The authors have found very few articles that specifically examine the enhancement of papyri legibility from visible light images. Sparavigna [175] applies an edge detector based on the magnitude of dipole moments to increase the contrast of shape outlines, and thereby further enhancing the effect of a similar edge detection neural mechanism already present in the human visual system, known as the Mach bands [26, pp. 362–363]. The anisotropic filtering of the image in the frequency domain was tested as a preprocessing step to suppress papyri fibers and gaps; unfortunately, this also removed character segments collinear with the fibers.

The best papyri enhancements are obtained using multi-spectral imaging, as noted above in the papyrological practice overview. Moreover, in conjunction with multispectral images, color processing has also been used for papyri legibility enhancement specifically and for document processing more generally, as will be shown in the next section. We will here widen the survey to encompass other methods, topics, and applications of potential interest to this article, within the field of document processing and beyond, and conclude by discussing the applicability of machine learning.

Because noise—whether biological, mechanical, electrical, or digital—is a fundamental issue in communication, substantial research has aimed at improving document legibility by suppressing a great variety of what are usually considered manifestations of noise, including: ink bleed-through [46], see-through [48], foxing [163], shadows [95], termite bites [151], cross-outs [30], photocopied low-contrast carbon copies [36], low resolution raster images [141], and background texture interference [133] (for a history of image denoising, see [111]). The type of visual media can also dictate the typology of enhancement methods (e.g., methods for pictures and for movies differ in whether the time dimension is available as a source of contextual information for optimizing image processing) [24]. In applied science contexts, such as in the photography and video equipment industry, there is interest in developing enhancement methods predicated on an understanding of the nature of noise, e.g., optical, mechanical, and electronic noise sources in cameras [139]. Advances in image quality measurement [87, 192] have benefited from research into visual perception and neuroscience [19, 188], as well as models of scene statistics [189]. The role of tasks in image enhancement is of particular interest in cultural heritage applications [180]. The systemic and critical approaches to document analysis advocated in this article have been the subject of exemplary research over more than a half-century in two domains, each with specific aims, constraints, and solutions. First, the legibility of flight documentation and instrumentation plays a critical role in aviation performance and safety; here, optimization has been approached mainly through psychophysical experimentation [55]. Second, research on the enhancement of medical radiographic images stands out in terms of the extent to which the impact on clinical diagnosis of technologies and perception have been investigated, including the role of visual illusions [23, 158].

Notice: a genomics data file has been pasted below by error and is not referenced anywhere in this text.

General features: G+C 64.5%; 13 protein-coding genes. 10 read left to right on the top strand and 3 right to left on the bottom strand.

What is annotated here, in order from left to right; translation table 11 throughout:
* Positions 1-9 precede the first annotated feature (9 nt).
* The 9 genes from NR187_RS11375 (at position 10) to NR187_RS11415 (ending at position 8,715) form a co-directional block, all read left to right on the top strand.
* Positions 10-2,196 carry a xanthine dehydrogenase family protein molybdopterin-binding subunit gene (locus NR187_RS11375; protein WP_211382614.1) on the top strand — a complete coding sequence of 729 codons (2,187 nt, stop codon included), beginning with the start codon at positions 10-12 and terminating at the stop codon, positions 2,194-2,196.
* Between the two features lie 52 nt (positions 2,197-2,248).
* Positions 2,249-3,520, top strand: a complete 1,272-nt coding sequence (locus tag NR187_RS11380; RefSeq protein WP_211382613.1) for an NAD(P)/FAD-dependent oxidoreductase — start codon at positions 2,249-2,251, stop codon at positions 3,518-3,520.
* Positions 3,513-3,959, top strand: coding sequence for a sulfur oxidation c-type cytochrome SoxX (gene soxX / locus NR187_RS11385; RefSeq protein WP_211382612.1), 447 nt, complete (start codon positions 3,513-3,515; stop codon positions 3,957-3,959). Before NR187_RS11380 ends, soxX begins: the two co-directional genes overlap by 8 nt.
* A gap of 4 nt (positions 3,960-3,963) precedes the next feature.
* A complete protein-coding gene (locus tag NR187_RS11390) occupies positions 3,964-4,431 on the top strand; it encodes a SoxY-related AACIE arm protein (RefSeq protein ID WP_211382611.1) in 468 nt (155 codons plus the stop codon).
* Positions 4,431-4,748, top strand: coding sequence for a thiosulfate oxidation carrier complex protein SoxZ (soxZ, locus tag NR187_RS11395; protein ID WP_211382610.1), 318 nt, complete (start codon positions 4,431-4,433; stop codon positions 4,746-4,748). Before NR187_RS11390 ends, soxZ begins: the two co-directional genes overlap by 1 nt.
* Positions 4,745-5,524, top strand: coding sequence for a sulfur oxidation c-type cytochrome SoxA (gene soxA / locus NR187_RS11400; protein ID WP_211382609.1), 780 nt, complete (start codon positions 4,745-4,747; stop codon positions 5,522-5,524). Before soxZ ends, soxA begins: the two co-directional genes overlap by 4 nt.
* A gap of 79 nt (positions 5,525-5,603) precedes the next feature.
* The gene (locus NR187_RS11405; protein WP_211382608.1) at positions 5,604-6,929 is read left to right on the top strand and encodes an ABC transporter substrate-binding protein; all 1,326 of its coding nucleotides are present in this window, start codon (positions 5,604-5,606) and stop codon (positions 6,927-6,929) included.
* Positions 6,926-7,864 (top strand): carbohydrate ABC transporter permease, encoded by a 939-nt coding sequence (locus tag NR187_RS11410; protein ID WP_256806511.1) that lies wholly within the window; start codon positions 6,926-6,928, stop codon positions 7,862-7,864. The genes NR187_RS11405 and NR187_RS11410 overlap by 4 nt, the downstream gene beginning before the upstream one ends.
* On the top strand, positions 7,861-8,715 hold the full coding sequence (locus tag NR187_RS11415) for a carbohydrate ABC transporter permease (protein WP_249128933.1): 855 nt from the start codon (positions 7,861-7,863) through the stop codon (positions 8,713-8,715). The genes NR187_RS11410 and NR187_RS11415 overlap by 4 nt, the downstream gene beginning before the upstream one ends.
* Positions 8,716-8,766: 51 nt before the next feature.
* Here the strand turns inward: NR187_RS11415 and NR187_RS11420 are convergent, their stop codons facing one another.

In addition to methods, prominent areas of focus in this field are datasets, benchmarks, and ground truthing [117]. Visual confirmation of the attenuation of conspicuous artifacts is a typical means of comparing methods, supple- mented with numerical characterization if feasible (i.e. given the availability of reference images or appropriateness of reference-free image quality measurements). User evaluations are rare, and vary from a few participants for historical documents [12, 28] to thousands in online campaigns for industrial applications [63, 144]. Legibility has been systematically studied since the early 20th century in experimental psychology (notably for the design of traffic signage and car plates, flight documentation and instrumentation, and typography for visually impaired [14, 114]), in works on teaching handwriting [159], as well as in relation to optical character recognition [68] and document image quality [4]. Document and image quality differ from writing legibility (e.g., a noise-free, but unfamiliar writing style may be difficult to read), although they conjointly affect the processing of visual information.

While the use of machine learning for image enhancement is well established [178], its application to document image enhancement, in particular historical, is still rare [72, 74, 115, 130, 131]. Notwithstanding results comparable to the state of the art, the challenges it faces are considerable. Historical data is scarce and heterogeneous, and ground truthing is time-consuming, which hinders the generalizability of the learned models [54]. In respect to the task of critical vision, an implementable machine learning methodology has yet to be devised that can deal with images that are ambiguous, and their interpretations multiple, variable, or unknown. For scholarly applications, the resulting enhancements have to be, furthermore, trustworthy.

4 Methods

4.1 Justification

The proposed methods are rooted in color science and visual psychology and thus stand in contrast to the mathematics- and data-driven methods typically utilized in the document analysis domain. This section presents the rationale for and benefits of these methods.